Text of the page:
If she already dislikes you it's not like you've anything to lose.

JolseBaby Wed 30-Mar-16 19:00:55

Leave it to your DH. If he doesn't want to get involved then he can't object if you decide you don't want to see her. Personally if my Mother talked shit to my DH I would be giving her very short shrift - she has and I did BTW, so I'm not just being a keyboard warrior here. So I find the concept of your DH standing by whilst his Mother literally shouts at you, quite odd. Where is his loyalty and concern for you? Or is he just lazy and wants a quiet life?

ollieplimsoles Wed 30-Mar-16 19:01:49

Usual advice op: Your mil is just some woman on the street. You wouldn't even know her if it wasn't for dh. She doesn't respect you as ds's mother, so you don't owe her any respect as his grandmother.

From now on, stop trying with her, she's not worth it.

Contact is at your discretion. She isn't supporting you looking after your son so cut her out for a while.

kitkatjunky Wed 30-Mar-16 19:03:14

DS is 1.

That's exactly it Apocalypse, I just feel drained by the whole situation.

Fpmd1710 Wed 30-Mar-16 19:04:16

As hard as it may be, I think you need to confront her. Let it be known that you've took a lot of crap from her, but enough is enough and you will no longer be having anything to do with her. From there let her understand that if she wishes to have a relationship with your DS then she must abide by the rules you set and let your child be raised how you want him to be, if she can't accept that (or says she can but goes against it in the future), then put a stop to her seeing him. At least this way you're pulling yourself out of the situation but you've given her a chance with DS, it's then completely up to her to take that chance and if she doesn't, nobody can ever blame you.

FullMoonDiva Wed 30-Mar-16 19:08:12

Not unreasonable to say no to seeing her alone at all. I have in law problems myself and it truly didn't get any better until I stood up for myself and spelt out what they had done and what I would not be accepting anymore. So on those lines I'd be straight with her next time she asks to meet up just you two, smile and reply in a nice friendly voice 'no thanks mil, I think after what happened last time we met up without dh we'd be better off giving it a miss'.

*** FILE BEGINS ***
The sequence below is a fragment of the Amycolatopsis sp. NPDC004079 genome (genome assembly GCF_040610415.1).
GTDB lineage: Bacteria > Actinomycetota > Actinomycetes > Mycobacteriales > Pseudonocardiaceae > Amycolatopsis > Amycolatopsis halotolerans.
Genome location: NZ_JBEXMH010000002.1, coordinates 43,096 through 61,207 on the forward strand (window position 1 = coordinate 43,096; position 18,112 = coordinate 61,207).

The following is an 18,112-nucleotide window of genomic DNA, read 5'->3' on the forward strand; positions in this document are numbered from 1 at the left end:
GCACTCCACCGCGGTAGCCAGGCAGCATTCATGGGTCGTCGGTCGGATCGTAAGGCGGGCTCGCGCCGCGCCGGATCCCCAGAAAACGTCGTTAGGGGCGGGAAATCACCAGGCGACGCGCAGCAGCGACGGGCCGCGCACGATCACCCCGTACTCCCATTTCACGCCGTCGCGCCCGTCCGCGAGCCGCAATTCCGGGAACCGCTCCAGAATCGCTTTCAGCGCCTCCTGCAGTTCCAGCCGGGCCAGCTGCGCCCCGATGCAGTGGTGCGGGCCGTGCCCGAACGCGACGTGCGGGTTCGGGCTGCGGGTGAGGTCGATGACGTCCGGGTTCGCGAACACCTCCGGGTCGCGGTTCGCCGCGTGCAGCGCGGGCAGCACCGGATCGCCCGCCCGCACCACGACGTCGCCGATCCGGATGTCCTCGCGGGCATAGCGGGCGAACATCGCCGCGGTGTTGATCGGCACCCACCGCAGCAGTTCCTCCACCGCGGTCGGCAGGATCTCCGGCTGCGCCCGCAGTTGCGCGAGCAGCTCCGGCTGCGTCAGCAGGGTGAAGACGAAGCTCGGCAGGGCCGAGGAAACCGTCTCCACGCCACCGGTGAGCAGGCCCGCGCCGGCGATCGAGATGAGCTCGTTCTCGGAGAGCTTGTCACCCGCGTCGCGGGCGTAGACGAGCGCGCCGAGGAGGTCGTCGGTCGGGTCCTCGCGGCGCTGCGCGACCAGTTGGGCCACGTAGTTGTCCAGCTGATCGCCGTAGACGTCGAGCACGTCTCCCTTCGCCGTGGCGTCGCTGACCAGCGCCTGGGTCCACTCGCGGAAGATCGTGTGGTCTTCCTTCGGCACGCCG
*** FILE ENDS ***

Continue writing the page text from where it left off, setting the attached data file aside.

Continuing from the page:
And when she undermines you with your son pull her up on it-it will only fester otherwise.

JolseBaby Wed 30-Mar-16 19:09:26

I think cut her loose. She clearly has issues with you - and if she isn't willing to behave like an adult and at least try and be polite and civil to you, then I wouldn't be giving her the time of day.

So I wouldn't see her, contact her or respond to her. If your DH wants to stay out of it then fine - she's his Mother, let him deal with her. But if she can't behave like a grown up then she doesn't get to come round to your home and play Granny when she feels like it. If DH want to maintain a relationship with her then he can go and visit her.

cakeycakeface Wed 30-Mar-16 19:25:57

"She literally acted like nothing had happened the next time I saw her. I had a text saying she can’t really remember anything but hopes we can just move on."

This suggests to me she knows she overstepped the mark and is hoping you'll let it go. I would be tempted to fill in the blank spots in her memory and tell her if she ever does it again there will be serious unresolvable issues between you.

Lucyccfc Wed 30-Mar-16 19:34:06

It's time to cut lose and not allow her behaviour to make you feel this way.

I agree that it is time to have a chat with her and lay down some ground rules. You do not need your DH to do this. If she is getting at you, then you need to deal with it. If she carries on, after you have laid down the rules, you then need to use 2 simple words. Off is one and fuck is the other.

Had to do the same thing with my FIL and life is now stress free.

XIsACunt Wed 30-Mar-16 20:07:02

YANBU. Just say no. Clearly your DH won't cut ties but it doesn't mean you can't cut contact with her. Just see her when you have no other choice.

WonderingAspie Wed 30-Mar-16 20:39:48